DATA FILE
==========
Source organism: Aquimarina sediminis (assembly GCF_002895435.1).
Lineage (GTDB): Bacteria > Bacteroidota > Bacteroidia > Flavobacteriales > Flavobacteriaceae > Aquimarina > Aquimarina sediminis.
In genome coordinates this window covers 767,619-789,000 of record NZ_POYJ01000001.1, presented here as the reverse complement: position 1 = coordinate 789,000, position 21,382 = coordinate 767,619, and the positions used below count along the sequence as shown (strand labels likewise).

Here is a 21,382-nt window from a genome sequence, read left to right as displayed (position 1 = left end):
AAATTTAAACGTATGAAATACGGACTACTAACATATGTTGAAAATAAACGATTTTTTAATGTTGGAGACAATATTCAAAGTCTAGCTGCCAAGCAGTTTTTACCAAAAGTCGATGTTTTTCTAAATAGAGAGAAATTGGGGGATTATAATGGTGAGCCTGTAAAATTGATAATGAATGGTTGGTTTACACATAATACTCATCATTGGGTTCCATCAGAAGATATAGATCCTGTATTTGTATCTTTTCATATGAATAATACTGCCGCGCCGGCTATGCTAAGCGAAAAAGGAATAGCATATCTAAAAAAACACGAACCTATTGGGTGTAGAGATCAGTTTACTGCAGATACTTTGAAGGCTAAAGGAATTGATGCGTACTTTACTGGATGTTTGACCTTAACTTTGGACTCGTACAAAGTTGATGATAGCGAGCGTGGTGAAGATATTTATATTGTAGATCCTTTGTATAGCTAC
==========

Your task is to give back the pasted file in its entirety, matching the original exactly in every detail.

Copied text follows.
Source organism: Aquimarina sediminis (assembly GCF_002895435.1).
Lineage (GTDB): Bacteria > Bacteroidota > Bacteroidia > Flavobacteriales > Flavobacteriaceae > Aquimarina > Aquimarina sediminis.
In genome coordinates this window covers 767,619-789,000 of record NZ_POYJ01000001.1, presented here as the reverse complement: position 1 = coordinate 789,000, position 21,382 = coordinate 767,619, and the positions used below count along the sequence as shown (strand labels likewise).

Here is a 21,382-nt window from a genome sequence, read left to right as displayed (position 1 = left end):
AAATTTAAACGTATGAAATACGGACTACTAACATATGTTGAAAATAAACGATTTTTTAATGTTGGAGACAATATTCAAAGTCTAGCTGCCAAGCAGTTTTTACCAAAAGTCGATGTTTTTCTAAATAGAGAGAAATTGGGGGATTATAATGGTGAGCCTGTAAAATTGATAATGAATGGTTGGTTTACACATAATACTCATCATTGGGTTCCATCAGAAGATATAGATCCTGTATTTGTATCTTTTCATATGAATAATACTGCCGCGCCGGCTATGCTAAGCGAAAAAGGAATAGCATATCTAAAAAAACACGAACCTATTGGGTGTAGAGATCAGTTTACTGCAGATACTTTGAAGGCTAAAGGAATTGATGCGTACTTTACTGGATGTTTGACCTTAACTTTGGACTCGTACAAAGTTGATGATAGCGAGCGTGGTGAAGATATTTATATTGTAGATCCTTTGTATAGCTAC